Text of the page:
The musical legacy of the 1935 TCU graduate connects the university and Amon Carter to NBC and Toscanini.
A fire at the old Waco campus set the university on a course to reclaim its geographic heritage.
The Mary Couts Burnett Library used to close on Sundays … until students waged a gentle protest.
TCU’s first homecoming had parades and class parties – but no football. The game came later.
Since 1970, the residents of Brachman Hall have been remotely located but fiercely loyal to one another and the place they called home.
In 1935, TCU Forensics became the first all-white debate team from a university in the South to host historically black Wiley College on its campus.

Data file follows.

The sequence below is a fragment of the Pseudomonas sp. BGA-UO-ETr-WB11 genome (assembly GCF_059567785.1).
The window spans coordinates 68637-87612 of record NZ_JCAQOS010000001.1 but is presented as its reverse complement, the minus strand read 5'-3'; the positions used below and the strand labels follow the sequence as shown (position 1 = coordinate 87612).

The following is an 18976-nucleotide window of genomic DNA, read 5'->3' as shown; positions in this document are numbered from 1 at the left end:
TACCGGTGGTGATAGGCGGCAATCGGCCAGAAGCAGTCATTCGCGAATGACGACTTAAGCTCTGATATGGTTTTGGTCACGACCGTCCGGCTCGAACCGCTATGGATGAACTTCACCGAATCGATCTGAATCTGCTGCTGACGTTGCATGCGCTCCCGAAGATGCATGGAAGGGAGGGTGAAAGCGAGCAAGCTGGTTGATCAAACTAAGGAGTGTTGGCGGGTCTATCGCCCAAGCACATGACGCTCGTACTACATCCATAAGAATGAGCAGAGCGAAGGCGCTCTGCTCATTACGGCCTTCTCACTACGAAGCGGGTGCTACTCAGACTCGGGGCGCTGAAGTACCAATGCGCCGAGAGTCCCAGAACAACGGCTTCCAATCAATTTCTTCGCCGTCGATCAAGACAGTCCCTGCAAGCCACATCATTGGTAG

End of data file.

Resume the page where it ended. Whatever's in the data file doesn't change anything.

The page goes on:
From ice storms to heat waves, Horned Frogs share their recollections of the wild, wacky and weird
During World War II, TCU was home to the U.S.S. Jarvis and the U.S.S. Clark.
In recent issues, we asked readers to share the most valuable lesson learned during their time at TCU. Whether a person, a class, a professor or an event, the examples shared by alumni inspired us.
There are no stains on the carpet. The windows are sparkling clean. No cobwebs in the light fixtures. Indeed, the
It rings on the hour, reminding everyone within hearing distance of a timeless tradition. The carillon of Robert Carr Chapel
Thank President Harry S. Truman in 1946 for giving TCU the chance at a national championship. Not in football. In
Having graduated all eight of the seniors who truly were the Killer Frogs, the TCU men’s basketball team of 1983-84
In one of the more unusual displays in the history of the TCU Daily Skiff, the newspaper printed a three-column
It was a simple question: Does the Fort Worth community really know TCU is here? Students in the 1960s posed
See more Mem’ries from the Comrades True Blog >